The French capital is tipped to stage 2024 while the Californian city has hinted that it was prepared to wait four more years.
Paris and Los Angeles were the remaining candidates for the 2024 Olympics, a contest that IOC boss Thomas Bach said created "a golden opportunity".
The Olympic movement has had increasing trouble attracting prospective hosts given the soaring costs and taxpayer support required.
Paris and Los Angeles mounted progressive, exemplary bids that would trim expenses by using existing facilities, the IOC said, making clear that it did not want to reject either candidate.
Bach lobbied for a double hosting plan, which won unanimous approval from IOC members at a meeting Tuesday in Lausanne.
The IOC boss called the decision "historic".
"Ensuring stability of the Olympic Games for 11 years is really something extraordinary," he told reporters shortly after the plan was approved.
Two month window
The IOC now has a two-month window to negotiate with Paris and Los Angeles over which city will go first.
Bach said he wants a "tripartite agreement" before the IOC's main annual meeting in Peru's capital Lima on September 13th, when a vote on the 2024 host had been scheduled.
Immediately after the deal was approved, Los Angeles Mayor Eric Garcetti and his Parisian counterpart Anne Hidalgo appeared on stage arm-in-arm to thank the IOC members, leaving little doubt that a three-way pact was achievable.
Speaking later alongside Bach, Garcetti and Hidalgo voiced full confidence in the upcoming talks.
"I now know that I am sitting up here with two mayors, from two cities that will host after Tokyo the next two Olympics," Garcetti said, referring to the 2020 Games in Japan.
Hidalgo assured that "the Games will return to Paris".
Paris 'ready', LA to wait?
Bach said the negotiations would begin immediately, possibly over glasses of wine on Tuesday, adding an agreement could be announced next month.
In the highly unlikely event that there is no deal, the IOC will vote in Lima on 2024 alone, as initially planned, Bach said.
Delegations from the two cities -- led by French President Emmanuel Macron and Garcetti -- were in Lausanne making fresh pitches to IOC voters.
Paris has maintained a tougher line on the 2028 question, insisting it was focused on 2024, the centenary anniversary of the city's last Games.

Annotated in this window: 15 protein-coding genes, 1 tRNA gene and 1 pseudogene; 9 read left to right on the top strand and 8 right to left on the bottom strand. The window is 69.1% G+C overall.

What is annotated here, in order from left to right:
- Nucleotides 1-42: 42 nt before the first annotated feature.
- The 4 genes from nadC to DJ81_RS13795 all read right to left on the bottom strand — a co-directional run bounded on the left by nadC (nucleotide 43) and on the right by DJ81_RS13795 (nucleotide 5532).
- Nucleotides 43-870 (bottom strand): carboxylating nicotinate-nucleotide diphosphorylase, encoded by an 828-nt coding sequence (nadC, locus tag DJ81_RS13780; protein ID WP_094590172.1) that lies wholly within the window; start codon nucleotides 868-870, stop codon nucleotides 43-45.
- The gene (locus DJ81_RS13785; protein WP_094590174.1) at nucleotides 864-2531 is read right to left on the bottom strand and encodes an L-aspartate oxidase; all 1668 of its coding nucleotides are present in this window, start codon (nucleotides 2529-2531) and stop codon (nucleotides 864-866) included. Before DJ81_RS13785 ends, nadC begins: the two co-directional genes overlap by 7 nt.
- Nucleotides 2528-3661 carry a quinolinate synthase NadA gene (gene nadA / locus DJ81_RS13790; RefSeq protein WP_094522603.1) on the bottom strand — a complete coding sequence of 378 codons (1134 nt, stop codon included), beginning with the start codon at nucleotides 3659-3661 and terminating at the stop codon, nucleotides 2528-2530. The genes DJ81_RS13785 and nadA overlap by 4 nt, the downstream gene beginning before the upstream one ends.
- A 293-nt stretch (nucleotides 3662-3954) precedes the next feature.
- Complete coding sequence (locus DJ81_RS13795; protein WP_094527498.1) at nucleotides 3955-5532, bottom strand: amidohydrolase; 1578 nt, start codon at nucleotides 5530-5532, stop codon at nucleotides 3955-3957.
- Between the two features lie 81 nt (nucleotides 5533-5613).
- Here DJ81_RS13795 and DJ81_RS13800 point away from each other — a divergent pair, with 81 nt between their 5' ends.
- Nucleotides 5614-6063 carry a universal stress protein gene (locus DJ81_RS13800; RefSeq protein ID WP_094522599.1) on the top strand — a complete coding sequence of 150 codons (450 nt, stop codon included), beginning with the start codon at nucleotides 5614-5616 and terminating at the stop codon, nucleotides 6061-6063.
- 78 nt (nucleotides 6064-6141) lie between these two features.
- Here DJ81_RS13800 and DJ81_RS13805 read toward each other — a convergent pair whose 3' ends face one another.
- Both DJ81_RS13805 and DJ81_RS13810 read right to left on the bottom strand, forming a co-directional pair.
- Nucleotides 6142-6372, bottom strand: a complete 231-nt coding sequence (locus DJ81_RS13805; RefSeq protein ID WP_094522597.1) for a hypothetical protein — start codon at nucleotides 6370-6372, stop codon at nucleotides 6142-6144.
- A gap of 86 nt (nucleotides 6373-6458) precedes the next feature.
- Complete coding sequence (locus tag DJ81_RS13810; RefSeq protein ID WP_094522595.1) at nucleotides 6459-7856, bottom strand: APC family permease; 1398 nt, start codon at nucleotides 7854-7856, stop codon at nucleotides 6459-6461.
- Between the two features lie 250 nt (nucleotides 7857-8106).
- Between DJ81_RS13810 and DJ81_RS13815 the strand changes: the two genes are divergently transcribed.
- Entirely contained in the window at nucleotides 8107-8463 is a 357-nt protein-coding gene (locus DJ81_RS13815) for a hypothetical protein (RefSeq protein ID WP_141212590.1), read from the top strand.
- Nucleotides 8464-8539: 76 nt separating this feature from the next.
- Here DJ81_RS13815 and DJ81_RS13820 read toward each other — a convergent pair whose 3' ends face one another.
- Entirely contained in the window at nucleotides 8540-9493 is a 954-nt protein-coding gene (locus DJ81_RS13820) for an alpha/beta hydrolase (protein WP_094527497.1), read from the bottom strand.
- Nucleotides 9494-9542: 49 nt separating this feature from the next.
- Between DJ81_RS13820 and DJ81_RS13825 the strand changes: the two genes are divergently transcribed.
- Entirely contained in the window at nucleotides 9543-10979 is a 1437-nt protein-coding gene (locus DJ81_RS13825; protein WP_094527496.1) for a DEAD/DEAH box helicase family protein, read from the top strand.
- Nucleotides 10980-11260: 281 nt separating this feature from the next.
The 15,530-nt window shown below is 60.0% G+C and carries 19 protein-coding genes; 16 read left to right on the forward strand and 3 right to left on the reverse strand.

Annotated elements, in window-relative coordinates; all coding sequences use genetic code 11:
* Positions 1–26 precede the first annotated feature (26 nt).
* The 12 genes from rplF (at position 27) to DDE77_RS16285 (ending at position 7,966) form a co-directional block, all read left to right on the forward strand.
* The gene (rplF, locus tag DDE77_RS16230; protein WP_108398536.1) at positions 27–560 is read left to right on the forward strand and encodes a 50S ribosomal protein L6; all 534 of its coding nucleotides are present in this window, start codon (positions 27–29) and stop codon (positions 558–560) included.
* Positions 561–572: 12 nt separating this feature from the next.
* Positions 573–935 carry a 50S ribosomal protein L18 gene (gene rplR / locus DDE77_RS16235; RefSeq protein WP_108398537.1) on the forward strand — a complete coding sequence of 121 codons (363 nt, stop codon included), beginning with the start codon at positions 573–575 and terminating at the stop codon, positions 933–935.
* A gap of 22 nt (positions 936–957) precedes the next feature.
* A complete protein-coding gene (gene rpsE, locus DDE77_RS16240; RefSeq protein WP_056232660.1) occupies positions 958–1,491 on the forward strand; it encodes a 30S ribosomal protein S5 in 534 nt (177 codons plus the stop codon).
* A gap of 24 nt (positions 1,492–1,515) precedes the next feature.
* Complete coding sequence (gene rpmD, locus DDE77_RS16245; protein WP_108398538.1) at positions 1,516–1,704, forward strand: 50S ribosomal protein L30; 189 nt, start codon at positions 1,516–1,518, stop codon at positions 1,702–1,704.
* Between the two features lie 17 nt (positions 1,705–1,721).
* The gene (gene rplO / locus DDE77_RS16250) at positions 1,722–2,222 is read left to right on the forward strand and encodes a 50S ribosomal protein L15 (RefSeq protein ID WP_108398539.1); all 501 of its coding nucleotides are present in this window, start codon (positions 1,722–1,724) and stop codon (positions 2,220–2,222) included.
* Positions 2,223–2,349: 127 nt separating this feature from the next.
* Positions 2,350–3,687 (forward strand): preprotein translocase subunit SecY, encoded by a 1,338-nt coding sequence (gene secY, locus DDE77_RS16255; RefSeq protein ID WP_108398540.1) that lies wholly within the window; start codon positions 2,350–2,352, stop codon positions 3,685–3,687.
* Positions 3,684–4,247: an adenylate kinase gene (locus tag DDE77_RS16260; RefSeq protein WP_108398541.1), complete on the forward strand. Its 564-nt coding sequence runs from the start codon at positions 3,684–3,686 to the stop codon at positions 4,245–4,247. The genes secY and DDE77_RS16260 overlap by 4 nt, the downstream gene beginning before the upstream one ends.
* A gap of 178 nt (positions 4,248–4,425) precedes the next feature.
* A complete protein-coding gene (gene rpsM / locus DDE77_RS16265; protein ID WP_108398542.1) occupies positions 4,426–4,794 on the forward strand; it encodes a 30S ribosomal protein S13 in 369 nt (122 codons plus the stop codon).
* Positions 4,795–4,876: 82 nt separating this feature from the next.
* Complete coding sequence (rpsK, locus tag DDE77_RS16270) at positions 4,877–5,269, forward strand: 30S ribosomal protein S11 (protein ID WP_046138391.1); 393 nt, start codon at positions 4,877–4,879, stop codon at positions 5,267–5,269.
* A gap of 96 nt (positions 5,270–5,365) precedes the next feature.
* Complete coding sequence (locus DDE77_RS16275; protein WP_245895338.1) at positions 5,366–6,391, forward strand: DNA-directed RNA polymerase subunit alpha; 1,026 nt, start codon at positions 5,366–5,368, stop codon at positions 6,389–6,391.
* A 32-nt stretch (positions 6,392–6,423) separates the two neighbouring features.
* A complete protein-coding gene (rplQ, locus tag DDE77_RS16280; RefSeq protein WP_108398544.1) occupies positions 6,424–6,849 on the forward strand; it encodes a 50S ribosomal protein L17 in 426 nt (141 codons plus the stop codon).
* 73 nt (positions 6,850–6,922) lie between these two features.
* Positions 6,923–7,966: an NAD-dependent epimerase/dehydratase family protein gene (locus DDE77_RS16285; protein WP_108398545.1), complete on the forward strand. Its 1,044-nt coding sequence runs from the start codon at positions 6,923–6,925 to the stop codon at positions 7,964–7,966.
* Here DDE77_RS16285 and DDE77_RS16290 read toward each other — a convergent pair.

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"I am here to convey a message to say our people are ready to host these Games," Macron told reporters on Tuesday.
"After three failed bids we don't want to lose a fourth one," he said.
Paris mounted losing bids for the 1992, 2008 and 2012 Games.
The Los Angeles team has done did little to quell speculation it was open to 2028, with bid chairman Casey Wasserman reminding that the city had never given the IOC "an ultimatum" on the 2024 question.
The city last hosted the Games in 1984.
"Working hard to get the Olympics for the United States (L.A.). Stay tuned!" President Donald Trump said in a tweet, without making reference to a particular year.
'Great' Olympic cities
The Olympic movement has been stained by Games that erected grand multi-million dollar facilities that were left to crumble and rot, while the billions spent in public money offered no long-term benefit to host communities.
Los Angeles has stressed its near entire reliance on private funding while vowing to use the Games to broaden access to sports, something it won praise for doing following the 1984 edition.
While Paris has equally focused on leaving a positive legacy, Macron also highlighted the opportunity for France to rally around the "Olympic values" of tolerance and inclusivity, saying they were embedded in the country's "DNA."
"It truly is a tale of two great Olympic cities," said a report released last week by the IOC's 2024 Evaluation Commission.
Bach called their presentations on Tuesday "mind-blowing."